Figure 6: Customization of thermomechanical response.
Figure 6

(a) Thermomechanical, equivalently strain versus T response curves of nematic LCE-B1 and smectic A LCE-B2 used for preparation of the bimodal PDLCE composite. (b) Experimentally determined bimodal thermomechanical response of PDLCE-B, fitted by linear superposition model. Percentage strain 100(λ(T)−1) is shown in (a,b).

The potential of PDLCEs for programming non-monotonous thermomechanical response, more intricate than conventional smeared step-like one, is further demonstrated using bilayer sample geometry, discussed above. Specifically, the specimen PDLCE-B1/B2 comprising of fused PDLCE-B1 and PDLCE-B2 layers is planar at high and low temperatures, but exhibits cup-shaped out-of-plane deformation in a beat-like fashion on low–high temperature stepping (Fig. 7 and Supplementary Movie 3).

Figure 7: Beat-like thermomechanical actuation.
Figure 7

(a) Photographs of cup-shape morphing behaviour in a bilayer PDLCE sample PDLCE-B1/B2 in which the top layer is made of PDLCE-B1 and the bottom layer of PDLCE-B2, both with n||Z. The difference in Tλ between the two layers leads to strong mismatching of local strains at the layer interface at temperatures intermediate between Tλ,1 and Tλ,2, compensated by non-planar deformation of the specimen (a, middle). For comparison, the n||Z monolayered PDLCE-A specimen of Fig. 4 remains planar in the whole temperature range. (b) Comparison of the step-like thermomechanical actuation of a bilayer PDLCE-A sample (for example, cup-shaped specimen of Fig. 5b) and of the beat-like thermomechanical actuation of bilayered PDLCE-B1/B2, using the relative surface curvature Rmin/R as the measure of mechanical deformation.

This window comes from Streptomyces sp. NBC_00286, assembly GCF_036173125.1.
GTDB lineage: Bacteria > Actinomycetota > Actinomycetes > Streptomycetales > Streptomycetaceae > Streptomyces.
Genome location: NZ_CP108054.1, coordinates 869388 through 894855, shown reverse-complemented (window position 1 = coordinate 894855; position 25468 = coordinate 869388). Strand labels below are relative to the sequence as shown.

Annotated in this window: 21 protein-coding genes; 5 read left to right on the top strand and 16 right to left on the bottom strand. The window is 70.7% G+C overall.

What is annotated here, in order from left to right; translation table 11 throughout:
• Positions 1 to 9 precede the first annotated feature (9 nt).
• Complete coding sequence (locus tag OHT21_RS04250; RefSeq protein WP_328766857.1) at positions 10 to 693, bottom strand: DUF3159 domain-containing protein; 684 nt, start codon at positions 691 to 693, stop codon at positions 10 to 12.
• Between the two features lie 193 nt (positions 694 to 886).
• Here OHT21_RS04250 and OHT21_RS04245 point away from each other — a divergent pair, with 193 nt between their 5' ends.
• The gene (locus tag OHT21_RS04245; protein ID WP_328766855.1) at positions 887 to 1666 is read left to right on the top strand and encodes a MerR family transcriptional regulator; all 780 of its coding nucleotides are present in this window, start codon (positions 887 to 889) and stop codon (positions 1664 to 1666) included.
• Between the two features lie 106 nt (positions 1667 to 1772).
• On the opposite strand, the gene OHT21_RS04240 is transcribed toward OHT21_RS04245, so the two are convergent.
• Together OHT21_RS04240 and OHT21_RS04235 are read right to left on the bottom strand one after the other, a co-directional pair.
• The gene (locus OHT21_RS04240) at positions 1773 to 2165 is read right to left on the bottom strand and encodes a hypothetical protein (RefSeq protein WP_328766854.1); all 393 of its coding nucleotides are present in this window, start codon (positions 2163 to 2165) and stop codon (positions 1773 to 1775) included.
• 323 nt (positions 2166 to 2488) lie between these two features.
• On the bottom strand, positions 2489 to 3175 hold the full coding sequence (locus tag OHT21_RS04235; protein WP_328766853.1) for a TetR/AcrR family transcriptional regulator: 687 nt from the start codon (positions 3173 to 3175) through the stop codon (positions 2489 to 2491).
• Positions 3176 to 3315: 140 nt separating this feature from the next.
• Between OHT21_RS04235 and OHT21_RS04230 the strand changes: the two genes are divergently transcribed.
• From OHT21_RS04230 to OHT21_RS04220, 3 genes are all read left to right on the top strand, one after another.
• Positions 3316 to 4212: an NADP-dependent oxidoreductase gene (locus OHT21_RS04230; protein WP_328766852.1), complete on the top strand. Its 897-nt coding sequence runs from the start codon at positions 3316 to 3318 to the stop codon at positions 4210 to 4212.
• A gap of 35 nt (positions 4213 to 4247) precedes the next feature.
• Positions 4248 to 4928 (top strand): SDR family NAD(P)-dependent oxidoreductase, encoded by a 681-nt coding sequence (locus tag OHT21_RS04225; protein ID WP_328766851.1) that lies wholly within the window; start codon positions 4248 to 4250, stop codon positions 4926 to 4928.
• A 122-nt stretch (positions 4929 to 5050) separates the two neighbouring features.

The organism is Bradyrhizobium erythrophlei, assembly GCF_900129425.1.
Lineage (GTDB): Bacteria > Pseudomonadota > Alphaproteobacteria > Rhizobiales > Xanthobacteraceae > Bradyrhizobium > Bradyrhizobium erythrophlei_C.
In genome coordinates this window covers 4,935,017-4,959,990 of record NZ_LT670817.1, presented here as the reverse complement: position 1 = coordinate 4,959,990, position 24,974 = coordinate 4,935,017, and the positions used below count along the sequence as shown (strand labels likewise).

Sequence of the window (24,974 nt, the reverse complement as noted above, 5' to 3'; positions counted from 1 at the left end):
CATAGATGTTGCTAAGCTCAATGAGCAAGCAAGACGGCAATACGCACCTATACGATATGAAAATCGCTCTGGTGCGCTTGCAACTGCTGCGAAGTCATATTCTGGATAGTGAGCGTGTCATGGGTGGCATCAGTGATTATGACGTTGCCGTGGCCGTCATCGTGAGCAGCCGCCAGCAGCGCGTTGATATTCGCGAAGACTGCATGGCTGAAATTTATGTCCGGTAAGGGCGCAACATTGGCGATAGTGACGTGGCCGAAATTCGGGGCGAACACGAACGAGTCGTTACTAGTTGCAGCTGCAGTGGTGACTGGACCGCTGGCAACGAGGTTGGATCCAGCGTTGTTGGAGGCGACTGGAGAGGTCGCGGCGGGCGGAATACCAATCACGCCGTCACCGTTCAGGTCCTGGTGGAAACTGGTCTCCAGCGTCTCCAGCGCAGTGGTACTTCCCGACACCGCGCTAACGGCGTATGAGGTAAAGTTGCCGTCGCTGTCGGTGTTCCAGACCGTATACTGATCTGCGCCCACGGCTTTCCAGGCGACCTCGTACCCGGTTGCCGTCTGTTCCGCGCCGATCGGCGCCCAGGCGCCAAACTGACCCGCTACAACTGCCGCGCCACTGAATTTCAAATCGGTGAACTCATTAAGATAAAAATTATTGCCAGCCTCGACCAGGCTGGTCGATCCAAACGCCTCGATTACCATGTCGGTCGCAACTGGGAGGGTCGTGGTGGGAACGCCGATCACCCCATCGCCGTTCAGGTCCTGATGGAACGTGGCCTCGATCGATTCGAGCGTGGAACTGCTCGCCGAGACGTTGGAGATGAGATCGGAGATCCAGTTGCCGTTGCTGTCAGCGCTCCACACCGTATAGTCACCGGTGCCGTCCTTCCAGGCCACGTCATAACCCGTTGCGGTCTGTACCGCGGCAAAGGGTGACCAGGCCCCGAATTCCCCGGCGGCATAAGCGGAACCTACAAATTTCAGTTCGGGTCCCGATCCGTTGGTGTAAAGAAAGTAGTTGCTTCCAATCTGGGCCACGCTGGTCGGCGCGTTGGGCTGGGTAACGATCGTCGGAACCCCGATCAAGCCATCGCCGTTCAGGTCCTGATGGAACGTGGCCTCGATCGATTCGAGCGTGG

Controlling effective thermomechanical and elastic response

A simple quantitative analysis of PDLCE behaviour can be made by considering combined elasticity models (Supplementary Fig. 3 and Supplementary Note 3), providing for an estimate of the upper and lower limits of composite’s effective Young’s modulus E and thermomechanical response λ in terms of ‘series’ scenario (alternating matrix and filler layers orthogonal to n) and ‘parallel’ scenario (layers parallel to n)45. The ‘parallel’ model predictions, calculated by solely considering the individual properties of the matrix and filler materials, not by fitting, are in particularly good agreement with the experimental results of the measurements of PDLCE’s E and λ as a function of composition parameters, specifically the LCE material fraction ν and relative elastic modulus y=ELCE/EPDMS (Fig. 8a–d). This can be efficiently utilized for tailoring elastic and thermomechanical properties of PDLCEs. The optimal region for maximizing the strain response of the composite is 40–60 wt% filler (ν within 0.4 and 0.6, that is, about 1:1 μLCEs versus PDMS ratio), as determined experimentally from the saturation of the strain in Fig. 8c. The deviation of experimental points from the prediction in the strain versus LCE fraction plot for ν>0.6 can be attributed to percolation of μLCEs, which prevents the alignment in the external field. We note that μLCEs, produced by freeze-fracturing, do not have controlled shapes and are not homogeneously sized, so that using smooth-surfaced32, optimally spherical31, particles might result in increased thermomechanical performance, with the theoretical limit of 18% maximal effective strain for ν=0.74 that corresponds to close-packed equal spheres.